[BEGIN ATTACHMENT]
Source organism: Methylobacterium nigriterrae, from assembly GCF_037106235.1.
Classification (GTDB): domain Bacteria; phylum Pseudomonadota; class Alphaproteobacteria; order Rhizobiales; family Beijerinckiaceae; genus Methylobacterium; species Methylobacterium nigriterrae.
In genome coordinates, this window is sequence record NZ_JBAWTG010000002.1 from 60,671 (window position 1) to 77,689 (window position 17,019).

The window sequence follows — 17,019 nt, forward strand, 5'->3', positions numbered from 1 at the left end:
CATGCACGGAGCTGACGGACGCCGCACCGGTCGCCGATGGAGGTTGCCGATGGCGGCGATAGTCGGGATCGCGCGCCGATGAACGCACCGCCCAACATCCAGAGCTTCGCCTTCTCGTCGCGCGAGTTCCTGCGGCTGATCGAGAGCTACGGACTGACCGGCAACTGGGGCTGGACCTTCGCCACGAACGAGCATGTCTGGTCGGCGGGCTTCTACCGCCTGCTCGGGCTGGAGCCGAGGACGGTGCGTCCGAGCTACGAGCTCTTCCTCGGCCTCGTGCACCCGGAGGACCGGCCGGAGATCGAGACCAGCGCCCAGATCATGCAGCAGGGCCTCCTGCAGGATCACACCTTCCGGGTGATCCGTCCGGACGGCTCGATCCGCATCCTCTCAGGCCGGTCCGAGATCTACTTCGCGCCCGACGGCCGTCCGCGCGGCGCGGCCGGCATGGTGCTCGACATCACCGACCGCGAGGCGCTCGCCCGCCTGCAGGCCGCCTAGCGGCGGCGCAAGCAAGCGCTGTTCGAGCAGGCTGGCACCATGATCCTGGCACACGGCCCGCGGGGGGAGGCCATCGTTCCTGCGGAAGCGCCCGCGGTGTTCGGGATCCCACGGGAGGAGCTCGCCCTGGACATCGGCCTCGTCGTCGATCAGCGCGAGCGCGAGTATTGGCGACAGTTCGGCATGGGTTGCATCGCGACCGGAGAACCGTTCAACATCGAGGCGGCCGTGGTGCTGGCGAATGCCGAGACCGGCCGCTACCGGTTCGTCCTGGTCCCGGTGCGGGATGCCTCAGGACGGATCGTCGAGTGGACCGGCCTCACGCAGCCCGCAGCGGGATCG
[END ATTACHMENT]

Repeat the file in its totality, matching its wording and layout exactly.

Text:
Source organism: Methylobacterium nigriterrae, from assembly GCF_037106235.1.
Classification (GTDB): domain Bacteria; phylum Pseudomonadota; class Alphaproteobacteria; order Rhizobiales; family Beijerinckiaceae; genus Methylobacterium; species Methylobacterium nigriterrae.
In genome coordinates, this window is sequence record NZ_JBAWTG010000002.1 from 60,671 (window position 1) to 77,689 (window position 17,019).

The window sequence follows — 17,019 nt, forward strand, 5'->3', positions numbered from 1 at the left end:
CATGCACGGAGCTGACGGACGCCGCACCGGTCGCCGATGGAGGTTGCCGATGGCGGCGATAGTCGGGATCGCGCGCCGATGAACGCACCGCCCAACATCCAGAGCTTCGCCTTCTCGTCGCGCGAGTTCCTGCGGCTGATCGAGAGCTACGGACTGACCGGCAACTGGGGCTGGACCTTCGCCACGAACGAGCATGTCTGGTCGGCGGGCTTCTACCGCCTGCTCGGGCTGGAGCCGAGGACGGTGCGTCCGAGCTACGAGCTCTTCCTCGGCCTCGTGCACCCGGAGGACCGGCCGGAGATCGAGACCAGCGCCCAGATCATGCAGCAGGGCCTCCTGCAGGATCACACCTTCCGGGTGATCCGTCCGGACGGCTCGATCCGCATCCTCTCAGGCCGGTCCGAGATCTACTTCGCGCCCGACGGCCGTCCGCGCGGCGCGGCCGGCATGGTGCTCGACATCACCGACCGCGAGGCGCTCGCCCGCCTGCAGGCCGCCTAGCGGCGGCGCAAGCAAGCGCTGTTCGAGCAGGCTGGCACCATGATCCTGGCACACGGCCCGCGGGGGGAGGCCATCGTTCCTGCGGAAGCGCCCGCGGTGTTCGGGATCCCACGGGAGGAGCTCGCCCTGGACATCGGCCTCGTCGTCGATCAGCGCGAGCGCGAGTATTGGCGACAGTTCGGCATGGGTTGCATCGCGACCGGAGAACCGTTCAACATCGAGGCGGCCGTGGTGCTGGCGAATGCCGAGACCGGCCGCTACCGGTTCGTCCTGGTCCCGGTGCGGGATGCCTCAGGACGGATCGTCGAGTGGACCGGCCTCACGCAGCCCGCAGCGGGATCG